Bayesian reconstruction of memories stored in neural networks from their connectivity


The advent of comprehensive synaptic wiring diagrams of large neural circuits has created the field of connectomics and given rise to a number of open research questions. One such question is whether it is possible to reconstruct the information stored in a recurrent network of neurons, given its synaptic connectivity matrix. Here, we address this question by determining when solving such an inference problem is theoretically possible in specific attractor network models and by providing a practical algorithm to do so. The algorithm builds on ideas from statistical physics to perform approximate Bayesian inference and is amenable to exact analysis. We study its performance on three different models and explore the limitations of reconstructing stored patterns from synaptic connectivity.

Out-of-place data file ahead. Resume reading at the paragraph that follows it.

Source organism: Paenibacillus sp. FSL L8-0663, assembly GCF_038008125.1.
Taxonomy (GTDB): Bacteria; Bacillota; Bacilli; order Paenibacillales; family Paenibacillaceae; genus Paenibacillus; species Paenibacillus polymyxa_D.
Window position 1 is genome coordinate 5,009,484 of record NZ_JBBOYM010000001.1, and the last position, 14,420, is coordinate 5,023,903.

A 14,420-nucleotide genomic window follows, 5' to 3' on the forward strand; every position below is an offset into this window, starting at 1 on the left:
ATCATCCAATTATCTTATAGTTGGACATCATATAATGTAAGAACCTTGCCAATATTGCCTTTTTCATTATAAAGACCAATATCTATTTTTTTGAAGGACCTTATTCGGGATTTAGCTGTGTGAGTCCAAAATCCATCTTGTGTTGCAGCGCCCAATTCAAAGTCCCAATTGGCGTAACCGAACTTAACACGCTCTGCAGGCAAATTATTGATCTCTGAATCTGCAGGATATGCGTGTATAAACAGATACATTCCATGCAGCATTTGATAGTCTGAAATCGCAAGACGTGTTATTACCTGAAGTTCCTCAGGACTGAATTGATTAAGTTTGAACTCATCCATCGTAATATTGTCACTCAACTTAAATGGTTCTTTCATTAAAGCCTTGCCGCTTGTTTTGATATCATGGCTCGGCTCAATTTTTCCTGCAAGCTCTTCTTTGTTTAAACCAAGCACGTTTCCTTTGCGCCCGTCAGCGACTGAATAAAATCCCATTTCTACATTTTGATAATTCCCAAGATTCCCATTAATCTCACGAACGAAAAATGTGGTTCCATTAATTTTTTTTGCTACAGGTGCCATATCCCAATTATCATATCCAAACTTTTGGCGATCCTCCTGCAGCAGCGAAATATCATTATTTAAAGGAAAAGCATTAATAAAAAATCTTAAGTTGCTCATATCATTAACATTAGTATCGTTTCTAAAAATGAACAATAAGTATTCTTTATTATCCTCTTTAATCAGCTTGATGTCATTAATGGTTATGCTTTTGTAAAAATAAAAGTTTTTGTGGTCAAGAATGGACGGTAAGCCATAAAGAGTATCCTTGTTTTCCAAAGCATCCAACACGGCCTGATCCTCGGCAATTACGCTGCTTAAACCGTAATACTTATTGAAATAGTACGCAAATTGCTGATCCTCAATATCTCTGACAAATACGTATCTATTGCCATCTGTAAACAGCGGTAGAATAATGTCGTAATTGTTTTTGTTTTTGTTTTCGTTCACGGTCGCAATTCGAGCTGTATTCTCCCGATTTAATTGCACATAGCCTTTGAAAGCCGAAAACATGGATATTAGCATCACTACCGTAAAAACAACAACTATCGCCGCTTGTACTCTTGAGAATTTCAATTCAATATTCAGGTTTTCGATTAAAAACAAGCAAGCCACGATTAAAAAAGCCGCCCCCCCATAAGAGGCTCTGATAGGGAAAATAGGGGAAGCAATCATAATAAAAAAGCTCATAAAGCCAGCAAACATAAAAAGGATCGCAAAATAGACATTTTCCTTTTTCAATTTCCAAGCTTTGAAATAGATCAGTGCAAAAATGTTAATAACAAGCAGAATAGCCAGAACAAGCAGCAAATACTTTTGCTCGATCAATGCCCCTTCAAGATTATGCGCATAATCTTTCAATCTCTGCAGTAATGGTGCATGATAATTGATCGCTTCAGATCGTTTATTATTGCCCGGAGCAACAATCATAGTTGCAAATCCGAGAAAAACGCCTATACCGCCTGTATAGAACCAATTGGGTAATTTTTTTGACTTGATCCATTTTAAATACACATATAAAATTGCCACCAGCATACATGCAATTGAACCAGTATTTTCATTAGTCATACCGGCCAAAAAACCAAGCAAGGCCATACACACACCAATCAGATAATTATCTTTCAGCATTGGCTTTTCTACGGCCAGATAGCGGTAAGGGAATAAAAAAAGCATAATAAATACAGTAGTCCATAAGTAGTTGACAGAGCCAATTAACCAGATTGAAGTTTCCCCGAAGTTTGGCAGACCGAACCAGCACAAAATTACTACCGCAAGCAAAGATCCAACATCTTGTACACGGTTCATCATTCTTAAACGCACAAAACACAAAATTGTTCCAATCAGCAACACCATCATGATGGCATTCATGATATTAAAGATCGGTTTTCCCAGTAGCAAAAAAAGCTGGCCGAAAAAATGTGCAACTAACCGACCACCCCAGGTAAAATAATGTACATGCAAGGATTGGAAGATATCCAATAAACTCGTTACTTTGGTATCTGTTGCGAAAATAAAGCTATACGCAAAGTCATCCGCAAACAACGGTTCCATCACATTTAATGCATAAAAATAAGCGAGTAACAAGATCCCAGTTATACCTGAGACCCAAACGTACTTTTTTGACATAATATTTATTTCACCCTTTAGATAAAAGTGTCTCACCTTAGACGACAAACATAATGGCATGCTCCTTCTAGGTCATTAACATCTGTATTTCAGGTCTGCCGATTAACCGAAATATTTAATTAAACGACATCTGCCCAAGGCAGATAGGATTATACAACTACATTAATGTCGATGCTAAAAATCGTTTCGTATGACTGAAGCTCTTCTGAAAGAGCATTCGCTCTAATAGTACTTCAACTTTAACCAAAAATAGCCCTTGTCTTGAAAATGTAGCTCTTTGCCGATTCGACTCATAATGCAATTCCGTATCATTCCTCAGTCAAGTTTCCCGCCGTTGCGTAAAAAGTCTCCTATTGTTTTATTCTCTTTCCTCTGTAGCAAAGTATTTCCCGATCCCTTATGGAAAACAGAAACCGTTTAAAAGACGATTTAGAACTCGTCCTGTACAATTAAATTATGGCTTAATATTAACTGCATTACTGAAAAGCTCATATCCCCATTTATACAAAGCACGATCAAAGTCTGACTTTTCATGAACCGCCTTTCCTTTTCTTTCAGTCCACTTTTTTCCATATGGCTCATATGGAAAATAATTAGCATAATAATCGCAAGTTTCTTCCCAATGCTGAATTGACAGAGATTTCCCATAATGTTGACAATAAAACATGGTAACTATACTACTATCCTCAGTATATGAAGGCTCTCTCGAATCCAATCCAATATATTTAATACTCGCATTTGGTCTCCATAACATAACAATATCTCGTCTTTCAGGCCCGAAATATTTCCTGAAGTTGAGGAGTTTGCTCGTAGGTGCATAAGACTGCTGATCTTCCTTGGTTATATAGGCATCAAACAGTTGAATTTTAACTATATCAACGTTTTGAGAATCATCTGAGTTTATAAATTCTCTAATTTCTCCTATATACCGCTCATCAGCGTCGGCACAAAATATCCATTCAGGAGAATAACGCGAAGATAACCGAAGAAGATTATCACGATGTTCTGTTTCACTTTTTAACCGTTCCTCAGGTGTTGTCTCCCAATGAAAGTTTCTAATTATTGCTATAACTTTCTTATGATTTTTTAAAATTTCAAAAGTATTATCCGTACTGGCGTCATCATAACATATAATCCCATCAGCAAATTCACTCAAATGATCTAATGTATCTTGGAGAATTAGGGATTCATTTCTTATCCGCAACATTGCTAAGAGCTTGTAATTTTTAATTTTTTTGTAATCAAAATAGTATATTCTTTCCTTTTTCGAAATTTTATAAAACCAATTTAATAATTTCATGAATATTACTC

Nicolas Brunel

Duke School of Medicine Distinguished Professor in Neuroscience

We use theoretical models of brain systems to investigate how they process and learn information from their inputs. Our current work focuses on the mechanisms of learning and memory, from the synapse to the network level, in collaboration with various experimental groups. Using methods from
statistical physics, we have shown recently that the synaptic
connectivity of a network that maximizes storage capacity reproduces
two key experimentally observed features: low connection probability
and strong overrepresentation of bidirectionnally connected pairs of
neurons. We have also inferred `synaptic plasticity rules' (a
mathematical description of how synaptic strength depends on the
activity of pre and post-synaptic neurons) from data, and shown that
networks endowed with a plasticity rule inferred from data have a
storage capacity that is close to the optimal bound.

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